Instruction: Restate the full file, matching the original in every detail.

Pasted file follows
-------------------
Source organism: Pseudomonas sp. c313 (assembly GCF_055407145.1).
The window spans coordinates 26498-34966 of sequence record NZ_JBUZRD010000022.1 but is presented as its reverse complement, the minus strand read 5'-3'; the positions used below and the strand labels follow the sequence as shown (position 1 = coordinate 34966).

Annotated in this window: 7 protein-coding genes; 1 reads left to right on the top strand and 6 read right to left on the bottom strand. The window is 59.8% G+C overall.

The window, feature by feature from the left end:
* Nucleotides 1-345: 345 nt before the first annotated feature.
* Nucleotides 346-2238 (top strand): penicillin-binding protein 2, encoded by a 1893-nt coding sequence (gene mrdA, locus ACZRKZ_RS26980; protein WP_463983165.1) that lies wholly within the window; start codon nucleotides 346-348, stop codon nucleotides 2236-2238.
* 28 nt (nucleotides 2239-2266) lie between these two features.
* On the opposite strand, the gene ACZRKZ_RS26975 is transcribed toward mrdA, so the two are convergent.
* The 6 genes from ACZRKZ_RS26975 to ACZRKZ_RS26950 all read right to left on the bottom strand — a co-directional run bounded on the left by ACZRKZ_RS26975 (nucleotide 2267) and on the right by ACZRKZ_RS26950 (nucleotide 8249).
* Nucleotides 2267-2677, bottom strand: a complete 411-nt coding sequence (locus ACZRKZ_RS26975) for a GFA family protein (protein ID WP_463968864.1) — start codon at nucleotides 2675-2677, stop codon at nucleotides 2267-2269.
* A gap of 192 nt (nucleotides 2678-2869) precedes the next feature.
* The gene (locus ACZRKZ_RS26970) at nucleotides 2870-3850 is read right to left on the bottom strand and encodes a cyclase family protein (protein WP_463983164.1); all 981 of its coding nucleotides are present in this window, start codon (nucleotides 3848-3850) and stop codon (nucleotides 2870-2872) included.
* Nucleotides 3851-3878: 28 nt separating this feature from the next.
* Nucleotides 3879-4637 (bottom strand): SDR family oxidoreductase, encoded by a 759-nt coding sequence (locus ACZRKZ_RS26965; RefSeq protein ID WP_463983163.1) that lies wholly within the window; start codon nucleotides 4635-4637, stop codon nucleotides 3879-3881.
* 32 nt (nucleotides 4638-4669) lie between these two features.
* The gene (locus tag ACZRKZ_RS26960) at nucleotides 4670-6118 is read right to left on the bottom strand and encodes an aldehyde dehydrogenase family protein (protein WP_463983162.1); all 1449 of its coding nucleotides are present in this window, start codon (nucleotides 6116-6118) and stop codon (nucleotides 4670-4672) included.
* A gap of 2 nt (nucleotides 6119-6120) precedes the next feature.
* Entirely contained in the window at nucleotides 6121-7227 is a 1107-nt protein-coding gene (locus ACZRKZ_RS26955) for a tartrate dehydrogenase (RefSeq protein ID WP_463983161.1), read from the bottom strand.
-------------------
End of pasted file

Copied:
Source organism: Pseudomonas sp. c313 (assembly GCF_055407145.1).
The window spans coordinates 26498-34966 of sequence record NZ_JBUZRD010000022.1 but is presented as its reverse complement, the minus strand read 5'-3'; the positions used below and the strand labels follow the sequence as shown (position 1 = coordinate 34966).

Annotated in this window: 7 protein-coding genes; 1 reads left to right on the top strand and 6 read right to left on the bottom strand. The window is 59.8% G+C overall.

The window, feature by feature from the left end:
* Nucleotides 1-345: 345 nt before the first annotated feature.
* Nucleotides 346-2238 (top strand): penicillin-binding protein 2, encoded by a 1893-nt coding sequence (gene mrdA, locus ACZRKZ_RS26980; protein WP_463983165.1) that lies wholly within the window; start codon nucleotides 346-348, stop codon nucleotides 2236-2238.
* 28 nt (nucleotides 2239-2266) lie between these two features.
* On the opposite strand, the gene ACZRKZ_RS26975 is transcribed toward mrdA, so the two are convergent.
* The 6 genes from ACZRKZ_RS26975 to ACZRKZ_RS26950 all read right to left on the bottom strand — a co-directional run bounded on the left by ACZRKZ_RS26975 (nucleotide 2267) and on the right by ACZRKZ_RS26950 (nucleotide 8249).
* Nucleotides 2267-2677, bottom strand: a complete 411-nt coding sequence (locus ACZRKZ_RS26975) for a GFA family protein (protein ID WP_463968864.1) — start codon at nucleotides 2675-2677, stop codon at nucleotides 2267-2269.
* A gap of 192 nt (nucleotides 2678-2869) precedes the next feature.
* The gene (locus ACZRKZ_RS26970) at nucleotides 2870-3850 is read right to left on the bottom strand and encodes a cyclase family protein (protein WP_463983164.1); all 981 of its coding nucleotides are present in this window, start codon (nucleotides 3848-3850) and stop codon (nucleotides 2870-2872) included.
* Nucleotides 3851-3878: 28 nt separating this feature from the next.
* Nucleotides 3879-4637 (bottom strand): SDR family oxidoreductase, encoded by a 759-nt coding sequence (locus ACZRKZ_RS26965; RefSeq protein ID WP_463983163.1) that lies wholly within the window; start codon nucleotides 4635-4637, stop codon nucleotides 3879-3881.
* 32 nt (nucleotides 4638-4669) lie between these two features.
* The gene (locus tag ACZRKZ_RS26960) at nucleotides 4670-6118 is read right to left on the bottom strand and encodes an aldehyde dehydrogenase family protein (protein WP_463983162.1); all 1449 of its coding nucleotides are present in this window, start codon (nucleotides 6116-6118) and stop codon (nucleotides 4670-4672) included.
* A gap of 2 nt (nucleotides 6119-6120) precedes the next feature.
* Entirely contained in the window at nucleotides 6121-7227 is a 1107-nt protein-coding gene (locus ACZRKZ_RS26955) for a tartrate dehydrogenase (RefSeq protein ID WP_463983161.1), read from the bottom strand.